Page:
Once the pair has worked out what music to play, they will select the soloist. Rieu: “That actually goes hand in hand. Sometimes I want to play something, and I’ll find a singer to accompany me. At other times, chance will come into it, when a new soprano suggests pieces herself that she likes to sing, and then I make a selection from those.”
Rieu on the road
Rieu’s wife is not the only family member involved. His youngest son, Pierre is now also part of the team, but Rieu isn’t worried that work might affect their personal lives. “That is very simple: all three of us don’t view it as work pressure. We have a huge amount of fun in doing the things we do, and for Marjorie and me, this ís our life. There really is no division between work and private life. For Pierre this is different because he has a family with young children. He has to draw a line somewhere. But he is also very involved, enjoys it and is almost always preoccupied by it.”
For a large part of the year, Rieu is on tour with his Johann Strauss Orchestra. Over the last decade he has played all over the world, sometimes as many as a hundred performances a year. We asked him what a day on the road looks like. “On a concert day, I rest as much as possible, and three times a week I do strength training, one or two hours. Including when I am on tour.” He continues: “Around 3pm we arrive at the venue, drink something and at 4pm is a sound check. Then we all eat together, I will sleep which is followed by my instrumental warm up and I will change for the concert. A concert is a success if I see that the audience enjoyed it. So always, haha!”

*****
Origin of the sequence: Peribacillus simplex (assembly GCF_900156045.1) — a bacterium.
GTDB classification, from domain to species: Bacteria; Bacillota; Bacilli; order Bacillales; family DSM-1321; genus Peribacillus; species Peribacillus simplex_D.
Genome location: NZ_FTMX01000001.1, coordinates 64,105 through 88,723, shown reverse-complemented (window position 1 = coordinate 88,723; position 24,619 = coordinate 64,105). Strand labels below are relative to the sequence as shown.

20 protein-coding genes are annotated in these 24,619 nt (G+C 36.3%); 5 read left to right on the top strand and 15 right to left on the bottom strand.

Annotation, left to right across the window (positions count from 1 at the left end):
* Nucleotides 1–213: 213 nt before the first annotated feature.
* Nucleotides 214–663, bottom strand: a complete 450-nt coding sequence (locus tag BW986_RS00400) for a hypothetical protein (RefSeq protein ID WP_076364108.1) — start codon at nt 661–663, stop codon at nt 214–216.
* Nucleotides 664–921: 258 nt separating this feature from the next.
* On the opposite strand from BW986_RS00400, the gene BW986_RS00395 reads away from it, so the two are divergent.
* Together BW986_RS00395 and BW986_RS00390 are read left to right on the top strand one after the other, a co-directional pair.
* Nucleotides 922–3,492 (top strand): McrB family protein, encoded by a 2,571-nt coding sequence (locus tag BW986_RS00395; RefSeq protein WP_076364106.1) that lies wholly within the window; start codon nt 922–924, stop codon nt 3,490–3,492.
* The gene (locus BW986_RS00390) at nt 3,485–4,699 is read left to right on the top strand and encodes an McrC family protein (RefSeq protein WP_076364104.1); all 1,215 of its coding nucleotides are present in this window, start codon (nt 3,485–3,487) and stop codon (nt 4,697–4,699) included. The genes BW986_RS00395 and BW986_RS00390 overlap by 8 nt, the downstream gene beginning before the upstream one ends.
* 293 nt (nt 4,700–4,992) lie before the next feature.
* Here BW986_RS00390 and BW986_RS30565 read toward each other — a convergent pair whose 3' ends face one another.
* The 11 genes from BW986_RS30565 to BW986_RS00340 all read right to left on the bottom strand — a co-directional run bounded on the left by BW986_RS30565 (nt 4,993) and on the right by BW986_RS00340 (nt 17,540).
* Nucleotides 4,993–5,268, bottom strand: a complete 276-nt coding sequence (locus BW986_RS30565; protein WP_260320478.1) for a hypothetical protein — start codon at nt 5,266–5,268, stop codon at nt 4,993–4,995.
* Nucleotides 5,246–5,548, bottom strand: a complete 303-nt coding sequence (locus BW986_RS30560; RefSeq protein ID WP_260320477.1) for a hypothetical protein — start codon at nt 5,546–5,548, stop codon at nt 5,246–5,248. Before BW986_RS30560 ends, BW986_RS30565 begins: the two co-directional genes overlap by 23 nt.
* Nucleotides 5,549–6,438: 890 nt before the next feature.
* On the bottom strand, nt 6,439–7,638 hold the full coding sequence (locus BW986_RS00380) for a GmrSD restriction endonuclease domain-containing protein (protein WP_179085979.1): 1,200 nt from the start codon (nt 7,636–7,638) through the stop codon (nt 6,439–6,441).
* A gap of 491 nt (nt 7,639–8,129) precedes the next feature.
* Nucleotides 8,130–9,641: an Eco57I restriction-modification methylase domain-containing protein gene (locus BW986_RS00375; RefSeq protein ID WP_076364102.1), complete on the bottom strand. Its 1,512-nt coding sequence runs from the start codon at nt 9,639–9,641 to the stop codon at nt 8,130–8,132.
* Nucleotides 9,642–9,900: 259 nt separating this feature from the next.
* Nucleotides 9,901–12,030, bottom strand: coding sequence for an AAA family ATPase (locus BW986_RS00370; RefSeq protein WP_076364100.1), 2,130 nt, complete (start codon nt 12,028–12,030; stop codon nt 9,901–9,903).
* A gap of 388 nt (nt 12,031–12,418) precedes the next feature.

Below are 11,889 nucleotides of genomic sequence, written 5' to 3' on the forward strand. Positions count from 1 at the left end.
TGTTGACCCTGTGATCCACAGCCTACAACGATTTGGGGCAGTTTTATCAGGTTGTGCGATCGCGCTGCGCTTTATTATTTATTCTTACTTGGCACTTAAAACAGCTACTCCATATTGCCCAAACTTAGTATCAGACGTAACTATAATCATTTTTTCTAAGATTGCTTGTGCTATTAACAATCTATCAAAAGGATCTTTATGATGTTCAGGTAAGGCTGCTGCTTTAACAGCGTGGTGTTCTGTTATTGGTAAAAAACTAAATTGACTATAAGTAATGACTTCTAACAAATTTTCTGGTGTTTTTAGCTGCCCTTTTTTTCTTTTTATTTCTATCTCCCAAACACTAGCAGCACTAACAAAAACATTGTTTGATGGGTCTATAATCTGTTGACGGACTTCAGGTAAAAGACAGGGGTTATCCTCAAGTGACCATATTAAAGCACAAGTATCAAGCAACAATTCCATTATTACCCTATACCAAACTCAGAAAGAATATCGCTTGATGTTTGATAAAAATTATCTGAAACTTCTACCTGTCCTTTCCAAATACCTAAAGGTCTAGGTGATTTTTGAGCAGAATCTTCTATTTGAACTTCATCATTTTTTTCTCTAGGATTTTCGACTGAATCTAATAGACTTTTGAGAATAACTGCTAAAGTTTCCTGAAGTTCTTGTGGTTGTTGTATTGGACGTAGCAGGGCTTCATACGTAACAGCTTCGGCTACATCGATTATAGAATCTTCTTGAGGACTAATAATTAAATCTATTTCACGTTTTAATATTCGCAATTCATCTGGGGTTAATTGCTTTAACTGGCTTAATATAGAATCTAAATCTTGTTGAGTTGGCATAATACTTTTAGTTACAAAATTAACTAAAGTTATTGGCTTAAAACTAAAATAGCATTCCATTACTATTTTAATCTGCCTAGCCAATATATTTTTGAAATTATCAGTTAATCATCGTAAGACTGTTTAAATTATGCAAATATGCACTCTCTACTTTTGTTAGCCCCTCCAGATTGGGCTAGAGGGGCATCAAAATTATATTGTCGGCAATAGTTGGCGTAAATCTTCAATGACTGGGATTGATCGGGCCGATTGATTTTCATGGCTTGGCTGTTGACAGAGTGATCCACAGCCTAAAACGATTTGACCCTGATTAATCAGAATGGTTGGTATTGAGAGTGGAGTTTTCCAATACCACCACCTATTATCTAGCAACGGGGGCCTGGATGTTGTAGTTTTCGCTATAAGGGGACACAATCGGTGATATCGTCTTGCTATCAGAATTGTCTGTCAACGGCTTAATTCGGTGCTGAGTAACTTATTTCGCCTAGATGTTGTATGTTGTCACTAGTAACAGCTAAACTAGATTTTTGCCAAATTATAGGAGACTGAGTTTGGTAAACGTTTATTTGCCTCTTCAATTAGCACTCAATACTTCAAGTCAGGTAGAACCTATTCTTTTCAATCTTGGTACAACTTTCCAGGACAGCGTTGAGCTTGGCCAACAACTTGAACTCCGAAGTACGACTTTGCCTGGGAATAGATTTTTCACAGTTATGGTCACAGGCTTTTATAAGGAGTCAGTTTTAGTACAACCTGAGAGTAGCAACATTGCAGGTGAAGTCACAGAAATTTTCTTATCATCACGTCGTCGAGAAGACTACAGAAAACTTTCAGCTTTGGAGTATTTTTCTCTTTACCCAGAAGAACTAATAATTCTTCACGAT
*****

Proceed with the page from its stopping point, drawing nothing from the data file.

Waltzing the night away
His shows also divide opinions, especially from within the classical world. Some critics dismiss Rieu as being overly kitsch and commercial. However, Rieu has drawn in audiences who would normally never listen to classical music and there is nothing Rieu would rather do than be on stage in front of a captivated audience. He tells us why: “The joy it gives me. I think there is nothing better than an evening on stage, playing beautiful music and seeing how happy it makes people. That is a wonderful experience, every night again.”
One song that Rieu has helped to make famous is the Second Waltz by Dmitri Shostakovich. At almost every single performance Rieu will play this captivating piece with his orchestra. We wondered how he keeps it interesting for himself to play the same music over and over again. “It does not matter how often you play a piece,” he explains. “Every time you try to play it to perfection, for myself and together with the others. Every night is it a new challenge, because it never happens ‘spontaneously’. To play it perfectly, you have to be absolutely focused, and it gives a wonderful feeling of fulfilment if we have achieved this again.”
This month, Rieu has two shows in Belgium on his agenda, one in Brussels and one in Hasselt. Talking about the upcoming shows, he says what the audience can expect: “A fantastic programme with, of course, Viennese waltzes, but also famous opera-arias, for example from The Pear! Fishers and Madame Butterfly: Well-known songs from operetta and musicals. Aside that, there will be plenty of moments to laugh. I look forward to it!”
Text: Myriam Gwynned Dijck